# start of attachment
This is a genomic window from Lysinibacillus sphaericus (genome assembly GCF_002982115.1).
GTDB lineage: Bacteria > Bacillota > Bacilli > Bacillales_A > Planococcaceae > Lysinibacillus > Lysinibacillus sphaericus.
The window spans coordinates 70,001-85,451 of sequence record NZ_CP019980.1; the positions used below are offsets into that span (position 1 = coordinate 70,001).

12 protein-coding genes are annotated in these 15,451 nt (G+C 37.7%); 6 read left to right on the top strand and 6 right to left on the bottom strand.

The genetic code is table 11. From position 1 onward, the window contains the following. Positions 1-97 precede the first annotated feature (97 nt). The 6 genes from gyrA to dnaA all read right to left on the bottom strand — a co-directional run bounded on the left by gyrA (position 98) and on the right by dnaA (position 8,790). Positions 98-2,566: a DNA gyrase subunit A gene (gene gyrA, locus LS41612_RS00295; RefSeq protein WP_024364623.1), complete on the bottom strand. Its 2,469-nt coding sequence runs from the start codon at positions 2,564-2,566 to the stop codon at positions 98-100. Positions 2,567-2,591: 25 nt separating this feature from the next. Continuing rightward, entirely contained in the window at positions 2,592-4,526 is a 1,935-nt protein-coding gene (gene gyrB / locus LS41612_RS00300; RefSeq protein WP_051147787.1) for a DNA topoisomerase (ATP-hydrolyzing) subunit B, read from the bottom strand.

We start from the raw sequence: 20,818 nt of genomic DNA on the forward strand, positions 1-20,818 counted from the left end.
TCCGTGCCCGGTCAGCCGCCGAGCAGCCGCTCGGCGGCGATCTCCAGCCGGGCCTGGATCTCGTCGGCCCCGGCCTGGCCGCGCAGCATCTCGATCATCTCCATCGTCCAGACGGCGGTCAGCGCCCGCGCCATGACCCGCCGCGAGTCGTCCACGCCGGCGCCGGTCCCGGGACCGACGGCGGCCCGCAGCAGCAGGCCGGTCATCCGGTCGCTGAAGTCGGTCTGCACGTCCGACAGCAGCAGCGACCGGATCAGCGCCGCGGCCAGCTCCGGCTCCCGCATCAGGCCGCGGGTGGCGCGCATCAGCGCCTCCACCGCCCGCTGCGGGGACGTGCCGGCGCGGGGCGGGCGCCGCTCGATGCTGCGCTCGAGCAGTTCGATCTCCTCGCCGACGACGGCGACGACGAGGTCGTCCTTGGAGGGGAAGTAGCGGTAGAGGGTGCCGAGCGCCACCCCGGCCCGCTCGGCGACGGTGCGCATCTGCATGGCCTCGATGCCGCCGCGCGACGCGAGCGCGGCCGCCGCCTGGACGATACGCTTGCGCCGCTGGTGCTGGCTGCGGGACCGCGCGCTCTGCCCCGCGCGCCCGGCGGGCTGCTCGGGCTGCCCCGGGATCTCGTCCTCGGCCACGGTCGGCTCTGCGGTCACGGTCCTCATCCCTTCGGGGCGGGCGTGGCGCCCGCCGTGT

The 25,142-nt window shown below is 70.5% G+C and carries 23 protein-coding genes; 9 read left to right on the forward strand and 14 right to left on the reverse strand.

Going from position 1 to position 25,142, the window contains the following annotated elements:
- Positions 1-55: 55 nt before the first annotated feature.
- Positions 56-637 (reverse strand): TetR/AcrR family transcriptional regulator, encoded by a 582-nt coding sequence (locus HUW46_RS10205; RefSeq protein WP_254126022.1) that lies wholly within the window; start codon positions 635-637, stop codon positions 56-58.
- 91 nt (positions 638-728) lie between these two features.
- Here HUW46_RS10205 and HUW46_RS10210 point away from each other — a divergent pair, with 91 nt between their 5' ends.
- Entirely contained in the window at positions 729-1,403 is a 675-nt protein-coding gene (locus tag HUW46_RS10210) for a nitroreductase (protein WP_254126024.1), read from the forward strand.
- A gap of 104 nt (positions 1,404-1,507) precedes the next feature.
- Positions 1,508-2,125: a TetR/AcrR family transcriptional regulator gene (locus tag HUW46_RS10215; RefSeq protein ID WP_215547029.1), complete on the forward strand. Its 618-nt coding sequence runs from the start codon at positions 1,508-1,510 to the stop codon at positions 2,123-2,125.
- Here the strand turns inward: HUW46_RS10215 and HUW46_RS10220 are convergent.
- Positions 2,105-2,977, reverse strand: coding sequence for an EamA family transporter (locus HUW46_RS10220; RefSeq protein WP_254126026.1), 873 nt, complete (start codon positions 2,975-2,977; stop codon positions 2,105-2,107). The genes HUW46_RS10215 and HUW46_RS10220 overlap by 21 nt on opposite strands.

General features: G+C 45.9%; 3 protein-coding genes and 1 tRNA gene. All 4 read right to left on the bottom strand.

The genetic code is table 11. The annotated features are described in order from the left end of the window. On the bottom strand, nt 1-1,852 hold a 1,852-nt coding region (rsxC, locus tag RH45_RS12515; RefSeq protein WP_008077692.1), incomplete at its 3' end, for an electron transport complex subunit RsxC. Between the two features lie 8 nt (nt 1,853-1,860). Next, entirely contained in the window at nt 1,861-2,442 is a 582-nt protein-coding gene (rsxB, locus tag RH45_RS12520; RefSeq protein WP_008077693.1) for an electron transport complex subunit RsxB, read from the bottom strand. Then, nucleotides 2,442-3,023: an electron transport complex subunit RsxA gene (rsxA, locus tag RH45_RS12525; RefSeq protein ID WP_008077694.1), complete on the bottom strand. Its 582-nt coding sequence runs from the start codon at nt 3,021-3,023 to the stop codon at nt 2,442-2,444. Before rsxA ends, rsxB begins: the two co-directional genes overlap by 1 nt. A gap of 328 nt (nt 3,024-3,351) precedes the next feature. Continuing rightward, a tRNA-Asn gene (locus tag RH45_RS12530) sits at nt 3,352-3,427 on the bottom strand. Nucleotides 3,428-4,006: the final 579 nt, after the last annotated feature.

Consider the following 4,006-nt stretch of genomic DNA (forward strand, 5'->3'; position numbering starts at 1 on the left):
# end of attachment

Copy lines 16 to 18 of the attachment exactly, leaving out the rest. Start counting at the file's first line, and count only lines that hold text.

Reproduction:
- Positions 1,508-2,125: a TetR/AcrR family transcriptional regulator gene (locus tag HUW46_RS10215; RefSeq protein ID WP_215547029.1), complete on the forward strand. Its 618-nt coding sequence runs from the start codon at positions 1,508-1,510 to the stop codon at positions 2,123-2,125.
- Here the strand turns inward: HUW46_RS10215 and HUW46_RS10220 are convergent.
- Positions 2,105-2,977, reverse strand: coding sequence for an EamA family transporter (locus HUW46_RS10220; RefSeq protein WP_254126026.1), 873 nt, complete (start codon positions 2,975-2,977; stop codon positions 2,105-2,107). The genes HUW46_RS10215 and HUW46_RS10220 overlap by 21 nt on opposite strands.